The Stoa Consortium » Blog Archive » BICS Supplement 122: THE DIGITAL CLASSICIST 2013

From the Stoa Consortium blog:

We are very pleased to announce the publication of the latest Digital Classicist volume, The Digital Classicist 2013, published by the Institute of Classical Studies, London as part of their BICS series.

SUPP-122-flyer_Page_1_Image_0001
This edited volume collects together peer-reviewed papers that initially emanated from presentations at Digital Classicist seminars and conference panels.

For full details see the publisher’s site and the promotional flyer.

Please ask your library to order a copy.

The Stoa Consortium » Blog Archive » BICS Supplement 122: THE DIGITAL CLASSICIST 2013.

I was one of the peer reviewers for this volume, so I am very happy to see it being published.

Unicode Code Converter

http://rishida.net/tools/conversion/

You can paste in text in Unicode, the tool will convert to several different codes that you might need for development.

This is the above text in decimal code points:
89 111 117 32 99 97 110 32 112 97 115 116 101 32 105 110 32 116 101 120 116 32 105 110 32 85 110 105 99 111 100 101 44 32 116 104 101 32 116 111 111 108 32 119 105 108 108 32 99 111 110 118 101 114 116 32 116 111 32 115 101 118 101 114 97 108 32 100 105 102 102 101 114 101 110 116 32 99 111 100 101 115 32 116 104 97 116 32 121 111 117 32 109 105 103 104 116 32 110 101 101 100 32 102 111 114 32 100 101 118 101 108 111 112 109 101 110 116 46

The tool might be extremely useful if you get text encoded in Unicode and you want to know how it is encoded. If you are dealing with extended Greek, it might be helpful for finding cases of accented letters encoded in two different sets: Greek & Greek extended. For instance:

μ U+03BC: GREEK SMALL LETTER MU (Greek and Coptic)
α U+03B1: GREEK SMALL LETTER ALPHA (Greek and Coptic)
λ U+03BB: GREEK SMALL LETTER LAMDA (Greek and Coptic)
α U+03B1: GREEK SMALL LETTER ALPHA (Greek and Coptic)
κ U+03BA: GREEK SMALL LETTER KAPPA (Greek and Coptic)
ί U+03AF: GREEK SMALL LETTER IOTA WITH TONOS (Greek and Coptic)
ε U+03B5: GREEK SMALL LETTER EPSILON (Greek and Coptic)
ς U+03C2: GREEK SMALL LETTER FINAL SIGMA (Greek and Coptic)

versus

μ U+03BC: GREEK SMALL LETTER MU (Greek and Coptic)
U+0020: SPACE (Basic Latin)
α U+03B1: GREEK SMALL LETTER ALPHA (Greek and Coptic)
U+0020: SPACE (Basic Latin)
λ U+03BB: GREEK SMALL LETTER LAMDA (Greek and Coptic)
U+0020: SPACE (Basic Latin)
α U+03B1: GREEK SMALL LETTER ALPHA (Greek and Coptic)
U+0020: SPACE (Basic Latin)
κ U+03BA: GREEK SMALL LETTER KAPPA (Greek and Coptic)
U+0020: SPACE (Basic Latin)
ί U+1F77: GREEK SMALL LETTER IOTA WITH OXIA (Greek Extended)
U+0020: SPACE (Basic Latin)
ε U+03B5: GREEK SMALL LETTER EPSILON (Greek and Coptic)
U+0020: SPACE (Basic Latin)
ς U+03C2: GREEK SMALL LETTER FINAL SIGMA (Greek and Coptic)

Τhe difference is in the GREEK SMALL LETTER IOTA which has two accented variations in Unicode, WITH TONOS (which is what is being inputted by most operating systems over the keyboard when Greek is selected) and WITH OXIA, which is found in some electronic texts in the Web. Most fonts display this with the same glyph, so confusion is the name of the day for those who are not aware of the problem. You can read more in Nick Nicholas’s pages about Unicode. Limiting yourself to using the fonts Nick is suggesting is rather impractical, and practically the WITH TONOS characters are the ones generally in use.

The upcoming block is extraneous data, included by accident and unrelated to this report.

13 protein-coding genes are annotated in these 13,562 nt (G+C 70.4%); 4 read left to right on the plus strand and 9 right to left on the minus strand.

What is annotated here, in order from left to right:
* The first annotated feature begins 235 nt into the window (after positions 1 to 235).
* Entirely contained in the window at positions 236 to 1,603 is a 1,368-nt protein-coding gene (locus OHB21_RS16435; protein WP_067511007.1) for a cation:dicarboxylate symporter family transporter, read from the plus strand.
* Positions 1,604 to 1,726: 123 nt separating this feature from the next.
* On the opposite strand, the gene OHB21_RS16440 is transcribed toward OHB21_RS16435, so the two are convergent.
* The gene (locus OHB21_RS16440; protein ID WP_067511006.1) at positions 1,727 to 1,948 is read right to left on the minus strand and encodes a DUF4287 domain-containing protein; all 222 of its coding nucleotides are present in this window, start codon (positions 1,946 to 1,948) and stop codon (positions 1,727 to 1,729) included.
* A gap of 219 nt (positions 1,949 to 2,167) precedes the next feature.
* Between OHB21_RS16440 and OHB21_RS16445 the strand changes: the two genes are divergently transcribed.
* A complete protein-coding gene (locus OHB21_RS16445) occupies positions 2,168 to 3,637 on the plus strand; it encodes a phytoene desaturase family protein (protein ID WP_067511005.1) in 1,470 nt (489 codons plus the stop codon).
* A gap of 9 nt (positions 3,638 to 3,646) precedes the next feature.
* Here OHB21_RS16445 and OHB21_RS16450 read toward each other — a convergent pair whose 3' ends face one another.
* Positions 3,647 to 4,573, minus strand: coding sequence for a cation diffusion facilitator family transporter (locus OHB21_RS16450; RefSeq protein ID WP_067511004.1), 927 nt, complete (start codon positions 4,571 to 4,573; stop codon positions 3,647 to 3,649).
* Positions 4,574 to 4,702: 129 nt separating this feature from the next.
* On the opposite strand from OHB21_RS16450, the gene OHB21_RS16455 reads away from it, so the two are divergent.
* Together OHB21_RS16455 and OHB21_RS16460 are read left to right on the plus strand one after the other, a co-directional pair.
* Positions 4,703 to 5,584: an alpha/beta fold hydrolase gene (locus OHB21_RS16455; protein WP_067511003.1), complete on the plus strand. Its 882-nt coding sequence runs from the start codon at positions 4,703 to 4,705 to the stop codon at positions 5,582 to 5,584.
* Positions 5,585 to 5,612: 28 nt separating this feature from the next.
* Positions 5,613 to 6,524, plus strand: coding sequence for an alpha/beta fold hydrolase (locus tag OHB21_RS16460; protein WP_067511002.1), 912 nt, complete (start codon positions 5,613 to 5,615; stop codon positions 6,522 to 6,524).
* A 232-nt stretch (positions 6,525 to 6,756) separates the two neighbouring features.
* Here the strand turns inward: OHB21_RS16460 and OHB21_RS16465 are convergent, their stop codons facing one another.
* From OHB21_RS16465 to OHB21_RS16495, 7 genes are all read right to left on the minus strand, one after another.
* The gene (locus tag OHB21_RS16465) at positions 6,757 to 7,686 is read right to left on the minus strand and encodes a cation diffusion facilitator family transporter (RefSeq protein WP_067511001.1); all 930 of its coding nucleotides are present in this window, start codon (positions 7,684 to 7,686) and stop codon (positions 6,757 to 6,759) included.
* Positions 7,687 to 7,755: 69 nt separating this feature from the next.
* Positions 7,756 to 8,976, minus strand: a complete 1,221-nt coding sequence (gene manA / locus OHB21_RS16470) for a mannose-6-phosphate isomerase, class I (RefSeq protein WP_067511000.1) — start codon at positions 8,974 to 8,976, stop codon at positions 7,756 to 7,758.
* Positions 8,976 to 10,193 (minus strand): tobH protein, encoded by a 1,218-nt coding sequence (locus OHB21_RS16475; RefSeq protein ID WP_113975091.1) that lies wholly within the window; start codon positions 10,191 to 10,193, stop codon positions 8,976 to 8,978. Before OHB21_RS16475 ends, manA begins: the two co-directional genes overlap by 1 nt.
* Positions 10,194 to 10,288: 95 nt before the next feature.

One Era’s Nonsense, Another’s Norm: Diachronic study of Greek and the Computer

This paper sets out to explore how and why digital editions of texts or text-versions could facilitate a truly diachronic study of the Greek language. It points out shortcomings of existing digital infrastructure and argues in favour of a general shift of focus towards linguistic analysis of transmitted texts with the help of electronic corpora that primarily model medieval manuscripts rather than modern editions.

Published in: Digital Research in the Study of Classical Antiquity, edited by Gabriel Bodard (King’s College London, UK) and Simon Mahony (University College London, UK), Ashgate 2010, ISBN 978-0-7546-7773-4 £ 55.00

For full details and the publishers blurb, see:
http://www.ashgate.com/isbn/9780754677734

You can download the PDF-file here (with thanks to Ashgate for allowing self-archiving of my contribution).

 

Photo by Nemo (Pixabay)

Four useful online tools/resources for Translation into Modern Greek

1

Monolingual Greek dictionary (Use to explore the exact meaning of words, find examples of use and some information on register): Λεξικό της κοινής νεοελληνικής (Ινστιτούτο Νεοελληνικών Σπουδών – Ίδρυμα Μανόλη Τριανταφυλλίδη)
Πύλη για την ελληνική γλώσσα: http://www.greek-language.gr/ (Follow the link: Νέα Ελληνική > Εργαλεία > Ηλεκτρονικά λεξικά on the front page) or bookmark the URL
http://www.greek-language.gr/greekLang/modern_greek/tools/lexica/index.html

Tips:
Use the buttons on the top left to toggle between different headword views.
Check the button “Aναζήτηση και στο σώμα των λημμάτων” to search within the body of each lemma.
Use the “Σύνθετη αναζήτηση” (link to the left of the main search box) for more sophisticated, combined queries (Τύπος λήμματος = part of speech, κλιτικό παράδειγμα = declension paradigm, παράδειγμα χρήσης = example of use, etc.)